By Julia López-Robertson, Asiye Demir and Lauren Hunt, University of South Carolina
Last week we talked about connecting with literature through music and left you with Un besito más a 2015 song from Mexican brother/sister duo Jesse & Joy that tells the story of what happens when an undocumented family calls the fire department. Although the song is from 2015, it remains relevant four years later. According to the Migration Policy Institute, in 2017, 44 percent of U.S. immigrants (19.7 million people) reported having Hispanic or Latino origins and of those, approximately 10. 7 million are undocumented immigrants (Pew Hispanic Center, 2018). Important to note, the number of undocumented immigrants living in the United States is at the lowest level in a decade. While the book deals with the repatriation of American citizens and not with undocumented immigrants, we drew similarities between the lack of humanity in their treatment. Continue reading
By Julia López-Robertson, Priscila Medrado Costa, Asiye Demir and Lauren Hunt,
University of South Carolina
For the month of April, we are going to engage in discussions about All the Stars Denied by Guadalupe García McCall and Buried Beneath the Baobob Tree by Adaobi Tricia Nwaubani. Before we begin though, let’s get to know who ‘we’ are.
By Teri Davis, Jessica Baipho, Lori Deese, Kristel Gooding and Hope Robinson, Kershaw County School District, and Julia López-Robertson, University of South Carolina
A teacher must work to fill the gaps in their own knowledge in order to more effectively teach their students. These gaps extend to language similarities and differences between the student’s first language and English; cultural nuances that may be missing for a lesson; and religious considerations that may come up as part of teaching the whole child. Continue reading
By Lauren Hunt, Lori Deese, & Lisa Stockdale, Kershaw County School District, Camden, SC, Julia López-Robertson, University of South Carolina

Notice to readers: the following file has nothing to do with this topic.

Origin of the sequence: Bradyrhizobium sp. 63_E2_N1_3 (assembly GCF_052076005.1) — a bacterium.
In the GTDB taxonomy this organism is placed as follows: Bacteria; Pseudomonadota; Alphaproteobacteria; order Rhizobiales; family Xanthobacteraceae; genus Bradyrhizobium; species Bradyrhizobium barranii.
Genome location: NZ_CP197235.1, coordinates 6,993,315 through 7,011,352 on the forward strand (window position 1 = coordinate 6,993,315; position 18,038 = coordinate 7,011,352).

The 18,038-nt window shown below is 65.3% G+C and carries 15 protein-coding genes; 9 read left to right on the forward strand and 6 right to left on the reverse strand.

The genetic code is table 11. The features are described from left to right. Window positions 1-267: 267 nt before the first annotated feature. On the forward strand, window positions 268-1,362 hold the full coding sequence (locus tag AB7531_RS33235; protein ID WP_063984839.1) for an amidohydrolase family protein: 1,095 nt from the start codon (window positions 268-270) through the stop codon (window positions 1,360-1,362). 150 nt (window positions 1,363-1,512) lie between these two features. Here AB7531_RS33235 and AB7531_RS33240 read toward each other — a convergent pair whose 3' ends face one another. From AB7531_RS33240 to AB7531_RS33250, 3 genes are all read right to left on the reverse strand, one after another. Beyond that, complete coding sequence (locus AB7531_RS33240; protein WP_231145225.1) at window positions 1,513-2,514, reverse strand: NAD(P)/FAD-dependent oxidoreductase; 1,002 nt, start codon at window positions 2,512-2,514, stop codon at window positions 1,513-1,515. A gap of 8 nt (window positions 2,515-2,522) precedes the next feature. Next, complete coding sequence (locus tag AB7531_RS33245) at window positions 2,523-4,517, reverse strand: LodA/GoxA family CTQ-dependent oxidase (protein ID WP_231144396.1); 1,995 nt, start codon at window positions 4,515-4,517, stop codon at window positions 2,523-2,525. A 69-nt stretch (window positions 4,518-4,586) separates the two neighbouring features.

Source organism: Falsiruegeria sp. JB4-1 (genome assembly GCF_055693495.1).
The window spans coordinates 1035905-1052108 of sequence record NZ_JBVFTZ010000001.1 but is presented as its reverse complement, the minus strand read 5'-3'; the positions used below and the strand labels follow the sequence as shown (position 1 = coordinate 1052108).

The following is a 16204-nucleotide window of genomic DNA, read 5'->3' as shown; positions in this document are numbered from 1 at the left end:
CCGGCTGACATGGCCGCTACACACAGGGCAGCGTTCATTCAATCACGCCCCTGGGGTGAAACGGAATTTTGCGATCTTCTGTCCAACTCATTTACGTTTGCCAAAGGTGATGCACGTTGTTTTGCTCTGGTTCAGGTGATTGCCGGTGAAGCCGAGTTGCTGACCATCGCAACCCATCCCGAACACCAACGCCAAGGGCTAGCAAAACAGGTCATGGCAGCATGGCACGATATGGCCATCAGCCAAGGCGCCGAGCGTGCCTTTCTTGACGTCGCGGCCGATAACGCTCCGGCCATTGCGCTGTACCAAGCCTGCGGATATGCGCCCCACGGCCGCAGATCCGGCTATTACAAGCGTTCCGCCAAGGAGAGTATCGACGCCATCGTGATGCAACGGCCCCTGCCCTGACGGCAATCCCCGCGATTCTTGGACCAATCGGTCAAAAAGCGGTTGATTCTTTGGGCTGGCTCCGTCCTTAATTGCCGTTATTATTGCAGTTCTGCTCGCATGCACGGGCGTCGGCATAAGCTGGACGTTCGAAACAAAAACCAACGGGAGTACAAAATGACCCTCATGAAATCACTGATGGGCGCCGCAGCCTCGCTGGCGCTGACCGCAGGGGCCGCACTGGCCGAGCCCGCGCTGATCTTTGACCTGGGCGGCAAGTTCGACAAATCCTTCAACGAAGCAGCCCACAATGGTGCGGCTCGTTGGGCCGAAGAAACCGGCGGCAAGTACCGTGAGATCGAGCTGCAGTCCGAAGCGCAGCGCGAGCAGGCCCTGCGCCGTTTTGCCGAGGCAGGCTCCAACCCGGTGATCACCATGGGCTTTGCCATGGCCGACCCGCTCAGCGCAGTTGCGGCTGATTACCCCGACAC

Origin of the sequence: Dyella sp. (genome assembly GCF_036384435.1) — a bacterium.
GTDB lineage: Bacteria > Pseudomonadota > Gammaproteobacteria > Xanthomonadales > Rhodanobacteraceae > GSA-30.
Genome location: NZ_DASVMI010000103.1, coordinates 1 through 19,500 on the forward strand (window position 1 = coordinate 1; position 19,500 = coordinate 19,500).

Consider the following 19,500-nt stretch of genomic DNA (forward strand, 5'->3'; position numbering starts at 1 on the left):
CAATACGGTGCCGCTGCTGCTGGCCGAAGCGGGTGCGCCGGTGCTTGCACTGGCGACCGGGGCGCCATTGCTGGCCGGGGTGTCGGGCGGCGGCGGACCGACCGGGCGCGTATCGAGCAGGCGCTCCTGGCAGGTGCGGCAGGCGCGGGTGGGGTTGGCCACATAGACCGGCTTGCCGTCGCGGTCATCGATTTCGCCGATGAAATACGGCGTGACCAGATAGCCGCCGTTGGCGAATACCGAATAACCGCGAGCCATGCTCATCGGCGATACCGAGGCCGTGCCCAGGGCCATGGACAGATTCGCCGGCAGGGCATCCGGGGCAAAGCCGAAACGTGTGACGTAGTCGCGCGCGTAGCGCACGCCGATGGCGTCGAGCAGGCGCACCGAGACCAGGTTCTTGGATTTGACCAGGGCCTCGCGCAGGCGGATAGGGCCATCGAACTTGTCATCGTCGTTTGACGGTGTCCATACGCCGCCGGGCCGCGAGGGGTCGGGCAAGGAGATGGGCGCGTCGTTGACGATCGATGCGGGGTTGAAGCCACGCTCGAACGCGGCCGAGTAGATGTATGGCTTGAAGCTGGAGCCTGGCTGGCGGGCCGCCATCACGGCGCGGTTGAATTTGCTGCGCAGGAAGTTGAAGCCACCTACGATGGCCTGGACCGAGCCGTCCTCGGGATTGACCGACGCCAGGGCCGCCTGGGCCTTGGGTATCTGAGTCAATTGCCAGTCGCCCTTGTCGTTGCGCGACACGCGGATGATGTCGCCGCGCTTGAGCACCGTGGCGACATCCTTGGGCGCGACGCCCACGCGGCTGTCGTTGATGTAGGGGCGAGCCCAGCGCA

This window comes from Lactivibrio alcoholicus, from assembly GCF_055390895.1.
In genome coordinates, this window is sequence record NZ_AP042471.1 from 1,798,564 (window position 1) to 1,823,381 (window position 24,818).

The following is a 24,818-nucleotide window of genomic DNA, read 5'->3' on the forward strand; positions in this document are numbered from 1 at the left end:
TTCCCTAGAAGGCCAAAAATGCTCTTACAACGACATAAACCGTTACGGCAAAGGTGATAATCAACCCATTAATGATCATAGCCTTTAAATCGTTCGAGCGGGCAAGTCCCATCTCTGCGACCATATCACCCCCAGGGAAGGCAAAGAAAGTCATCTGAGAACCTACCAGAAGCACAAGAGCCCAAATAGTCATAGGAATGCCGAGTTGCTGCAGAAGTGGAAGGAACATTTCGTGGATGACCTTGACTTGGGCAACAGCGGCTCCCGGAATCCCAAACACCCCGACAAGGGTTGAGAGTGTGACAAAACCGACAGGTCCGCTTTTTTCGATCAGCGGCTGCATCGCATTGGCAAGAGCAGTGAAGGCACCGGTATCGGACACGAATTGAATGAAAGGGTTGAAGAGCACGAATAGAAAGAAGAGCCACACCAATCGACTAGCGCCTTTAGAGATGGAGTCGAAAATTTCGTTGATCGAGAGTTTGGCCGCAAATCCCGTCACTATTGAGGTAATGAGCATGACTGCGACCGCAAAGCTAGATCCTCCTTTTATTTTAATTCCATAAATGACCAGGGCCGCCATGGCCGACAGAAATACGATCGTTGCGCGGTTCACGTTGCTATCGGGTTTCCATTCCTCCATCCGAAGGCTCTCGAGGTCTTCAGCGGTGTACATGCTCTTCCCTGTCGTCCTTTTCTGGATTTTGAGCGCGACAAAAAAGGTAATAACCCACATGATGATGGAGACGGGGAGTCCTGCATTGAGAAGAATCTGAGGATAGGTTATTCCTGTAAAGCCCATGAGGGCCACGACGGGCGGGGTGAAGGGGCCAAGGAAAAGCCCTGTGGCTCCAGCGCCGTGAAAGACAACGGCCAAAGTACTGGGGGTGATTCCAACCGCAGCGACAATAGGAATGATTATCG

In The Revolution of Evelyn Serrano, Manzano captures the struggles that are often part of mother-daughter relationships. Yet, in the end, the three females (Evelyn, her mother, and her grandmother), all gain better perspectives of themselves and each other. This story would most likely resonate with many teenagers because of the struggles teens face as they move from adolescence to adulthood. This book could be potentially more powerful for English Learners (ELs) who struggle not only with this rite of passage, but also having to face it in a country that is not their first home. I especially think of the Dreamers whose parents came to America searching for better lives for their families. I wonder if these students have difficulty understanding their parents desires to hold tightly to the ways of their country while they are fervently seeking to become a part of American culture. As a teacher, I wonder how I can best meet these students’ unique needs. Continue reading
By Teri Davis, Robin Sowell and Lisa Stockdale, Kershaw County School District, and Julia López-Robertson, University of South Carolina
Girl Young Lords!! Yes, for the first time, there were girl Young Lords.
This quote is the most relative to my classroom today. In The Revolution of Evelyn Serrano by Sonia Manzano, Evelyn is almost set on fire for the revolution’s cause after seeing girls like her who were Young Lords. It gives her something greater to connect to other than the needs of her people. It gives her a “hero”, someone she relates to and admires. One general strategy for ELLs is to ensure our classrooms are welcoming places that represent all cultures. Having texts in my classroom to support ELLs is a positive and necessary part of my instruction. Continue reading